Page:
Equip Outdoors | Fishpond

Primus Mimer Duo Stove – $59.95

The Primus Mimer Duo is probably one of the more stable and robust cookers on the market if you are looking for a good quality stove to get you started in the outdoors. It screws directly onto a canister and requires only a spark or the flame from a lighter or match to get the cooker into action. The wide base makes it perfect for taking on the bigger meatier pots like the Trangia 4.5L pot that I mentioned above. It has a knob on the throat to allow you to adjust the amount of gas through to the cooker.

Further Faster | Gearshop | Living Simply

Icebreaker Underwear – $59.95

A pair of merino boxers are the only pair that you’ll ever need in the outdoors.  I’ve worn my Icebreaker boxers for 8 days straight on a hike, swimming in waterholes along the way, they came out the end almost wash fresh. Not only are they comfortable they also help to keep in check the down under bodily odours. I will always wear a pair of these on a hike, sleep in them and then wear them the next day. If you are looking for that classic pair of underwear for a gift, look no further than a pair of Icebreaker boxers.

Bivouac | Icebreaker | Outside Sports | Torpedo 7

Under $80

Camelbak Bladder | Sea to Summit Compression Dry Bag | Petzl Tikka | Cactus Tee | Sea to Summit X-Set

Camelbak 2L & 3L Bladder – $74.99 | $79.99

Having a bladder in your pack can be one of the most convenient ways of ensuring that you are re-hydrating often while you are out on an adventure.  Having a drink bottle can restrict how often you rehydrate, the time taken to get your pack off your back, unzip a compartment and dig down until you get to your bottle can put you off getting that necessary drink of water while you’re out in the wild. I’ve always used a Camelbak bladder as it is the leader in the market for hydration bladders. With the valve on the hose switched off, the mouthpiece is almost always leak-proof, the cap over the mouthpiece boosts the protection. There are a number of other accessories that can be bought to compliment a Camelbak bladder to enhance its performance.  The bladders fit easily inside most hiking packs. In many packs on the market, you can find a spot for them to be stowed away from the main compartment. 

2L: Rebel Sport | Further Faster
3L: Rebel Sport | Further Faster

Sea to Summit Large Compression Dry Sack – $64.99

I was gifted this compression dry sack many years ago by one of my uncles as a Christmas present. Almost every hike I stash this stuff bag away in my top pocket and take it out if the weather turns to muck and the rain starts pouring down. Usually, I will put my camera in this bag, however, it’s also a really great alternative to the bag that you stuff your sleeping bag inside. Keeping your down sleeping bag dry is essential, it protects the down from clumping together and becoming ineffective. Anything that you want to keep dry, this dry sack is the answer. It is breathable so it doesn’t trap air like other dry sacks, it is the perfect waterproof compression sack to save space in your pack.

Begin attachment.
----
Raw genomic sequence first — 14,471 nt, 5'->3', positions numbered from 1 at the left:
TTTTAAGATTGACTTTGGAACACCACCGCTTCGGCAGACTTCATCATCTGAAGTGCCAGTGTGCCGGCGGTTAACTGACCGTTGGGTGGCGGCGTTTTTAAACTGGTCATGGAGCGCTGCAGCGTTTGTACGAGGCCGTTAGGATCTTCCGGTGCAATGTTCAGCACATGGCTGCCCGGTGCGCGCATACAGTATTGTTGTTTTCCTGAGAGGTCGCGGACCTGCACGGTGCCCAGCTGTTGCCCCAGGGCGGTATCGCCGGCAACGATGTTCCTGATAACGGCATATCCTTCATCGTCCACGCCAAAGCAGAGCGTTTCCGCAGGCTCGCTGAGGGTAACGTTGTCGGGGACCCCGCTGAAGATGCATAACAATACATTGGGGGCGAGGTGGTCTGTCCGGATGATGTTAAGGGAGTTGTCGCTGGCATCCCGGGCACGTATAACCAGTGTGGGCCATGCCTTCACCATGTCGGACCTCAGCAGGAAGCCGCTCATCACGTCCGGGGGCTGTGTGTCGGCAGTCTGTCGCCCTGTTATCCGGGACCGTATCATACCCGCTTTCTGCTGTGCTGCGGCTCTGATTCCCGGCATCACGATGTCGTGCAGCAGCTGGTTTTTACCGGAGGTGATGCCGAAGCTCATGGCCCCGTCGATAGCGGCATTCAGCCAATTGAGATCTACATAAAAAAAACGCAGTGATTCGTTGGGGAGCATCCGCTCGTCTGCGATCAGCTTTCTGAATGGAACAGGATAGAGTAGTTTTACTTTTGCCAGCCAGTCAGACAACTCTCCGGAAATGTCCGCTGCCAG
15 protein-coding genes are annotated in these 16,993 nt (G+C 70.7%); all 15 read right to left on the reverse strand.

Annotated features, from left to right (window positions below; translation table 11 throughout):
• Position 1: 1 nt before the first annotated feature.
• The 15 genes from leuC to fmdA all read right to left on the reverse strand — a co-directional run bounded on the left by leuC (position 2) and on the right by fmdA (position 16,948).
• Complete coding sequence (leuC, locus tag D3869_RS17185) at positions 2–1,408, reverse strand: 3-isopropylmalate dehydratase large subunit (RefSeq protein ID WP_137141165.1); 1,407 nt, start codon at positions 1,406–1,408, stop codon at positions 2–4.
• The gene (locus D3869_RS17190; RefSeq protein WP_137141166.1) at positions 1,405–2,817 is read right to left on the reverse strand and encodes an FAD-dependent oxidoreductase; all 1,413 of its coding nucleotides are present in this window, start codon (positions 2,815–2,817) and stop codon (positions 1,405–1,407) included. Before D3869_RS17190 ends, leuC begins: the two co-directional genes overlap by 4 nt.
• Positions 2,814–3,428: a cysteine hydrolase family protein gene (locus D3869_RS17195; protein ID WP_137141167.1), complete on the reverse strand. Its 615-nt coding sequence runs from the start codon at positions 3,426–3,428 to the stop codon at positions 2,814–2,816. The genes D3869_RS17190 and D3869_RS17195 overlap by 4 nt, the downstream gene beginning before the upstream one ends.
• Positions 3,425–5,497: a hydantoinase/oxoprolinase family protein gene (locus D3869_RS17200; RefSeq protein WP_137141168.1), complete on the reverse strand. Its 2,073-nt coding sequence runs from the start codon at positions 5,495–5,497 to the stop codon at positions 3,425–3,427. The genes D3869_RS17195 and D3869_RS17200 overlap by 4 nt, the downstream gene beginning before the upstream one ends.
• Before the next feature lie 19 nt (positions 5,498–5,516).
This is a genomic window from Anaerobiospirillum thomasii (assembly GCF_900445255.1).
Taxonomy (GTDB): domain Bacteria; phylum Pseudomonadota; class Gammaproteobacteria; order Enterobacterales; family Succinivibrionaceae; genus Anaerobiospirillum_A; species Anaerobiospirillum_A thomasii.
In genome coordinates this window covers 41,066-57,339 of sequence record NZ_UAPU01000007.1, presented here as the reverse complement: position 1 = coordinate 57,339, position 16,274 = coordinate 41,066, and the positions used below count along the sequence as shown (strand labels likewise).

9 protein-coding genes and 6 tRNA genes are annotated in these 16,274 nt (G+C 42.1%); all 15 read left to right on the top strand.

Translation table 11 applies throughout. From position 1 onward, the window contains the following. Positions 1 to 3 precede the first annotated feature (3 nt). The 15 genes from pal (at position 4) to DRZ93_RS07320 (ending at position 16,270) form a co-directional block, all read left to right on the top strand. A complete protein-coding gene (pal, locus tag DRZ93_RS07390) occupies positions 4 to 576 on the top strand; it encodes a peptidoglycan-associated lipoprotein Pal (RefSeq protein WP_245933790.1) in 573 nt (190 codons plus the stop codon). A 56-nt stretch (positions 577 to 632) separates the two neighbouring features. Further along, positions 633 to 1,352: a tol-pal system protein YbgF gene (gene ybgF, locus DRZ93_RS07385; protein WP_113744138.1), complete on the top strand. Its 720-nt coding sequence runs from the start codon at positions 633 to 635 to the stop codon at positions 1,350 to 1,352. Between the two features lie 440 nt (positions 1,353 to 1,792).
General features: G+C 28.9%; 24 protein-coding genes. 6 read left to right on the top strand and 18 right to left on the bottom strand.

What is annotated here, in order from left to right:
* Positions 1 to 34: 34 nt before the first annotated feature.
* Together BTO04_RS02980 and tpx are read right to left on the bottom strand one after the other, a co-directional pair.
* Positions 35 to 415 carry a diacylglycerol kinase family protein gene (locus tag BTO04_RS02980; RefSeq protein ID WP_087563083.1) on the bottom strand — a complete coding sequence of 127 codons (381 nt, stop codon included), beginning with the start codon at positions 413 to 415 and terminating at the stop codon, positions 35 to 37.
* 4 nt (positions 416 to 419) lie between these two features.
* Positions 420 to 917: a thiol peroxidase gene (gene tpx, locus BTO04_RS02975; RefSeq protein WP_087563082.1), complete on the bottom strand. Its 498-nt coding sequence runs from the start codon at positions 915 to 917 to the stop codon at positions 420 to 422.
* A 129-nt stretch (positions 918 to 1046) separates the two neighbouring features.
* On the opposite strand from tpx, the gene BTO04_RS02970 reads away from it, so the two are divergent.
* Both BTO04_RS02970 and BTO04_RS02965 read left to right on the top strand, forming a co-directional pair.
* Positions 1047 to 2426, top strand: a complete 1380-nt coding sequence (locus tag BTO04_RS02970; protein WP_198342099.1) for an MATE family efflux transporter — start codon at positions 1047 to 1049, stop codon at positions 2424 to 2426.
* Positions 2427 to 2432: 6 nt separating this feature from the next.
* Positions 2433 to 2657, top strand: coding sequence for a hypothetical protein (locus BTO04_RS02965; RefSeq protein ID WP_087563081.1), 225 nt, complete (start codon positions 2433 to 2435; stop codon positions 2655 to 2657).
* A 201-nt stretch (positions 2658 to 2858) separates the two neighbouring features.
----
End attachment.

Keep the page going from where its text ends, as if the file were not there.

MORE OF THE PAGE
Sea to Summit X-Series Mug, Bowl and Plate – $79.99

Extending the Sea to Summit slim line bowl and cup set that I mentioned above, there is another kit that you can buy which includes both the bowl, cup and a plate (for those bigger eaters among us). The kit packs down into a small pouch-like the bowl and cup. This is really helpful for those who are after a larger meal, a round of dessert and a cup of tea to wash it all down before bed. If you are wanting to share the kit with someone else, it would be easy enough to stash another cup in the bag to create an eating flat pack for two.

Bivouac | Further Faster

Petzl Tikka – $64.95

This was the first head torch that I received as a young buck. From climbing Mt Fuji in Japan to walking into Woodshed Creek Hut this torch has always been the torch that I have used. It has always been reliable through thick and thin no matter what the weather has thrown at me. It does require the batteries to be fresh to ensure that it shines at a decent brightness however, it really does wain when the batteries are coming to the end of their lives. There aren’t too many bells and whistles attached to these headlights, they just do the job well. It’s a great little head torch that has been running for 10 years for me now. I have linked the new and updated version below which will have some design and feature differences however it is still the same torch model as pictured.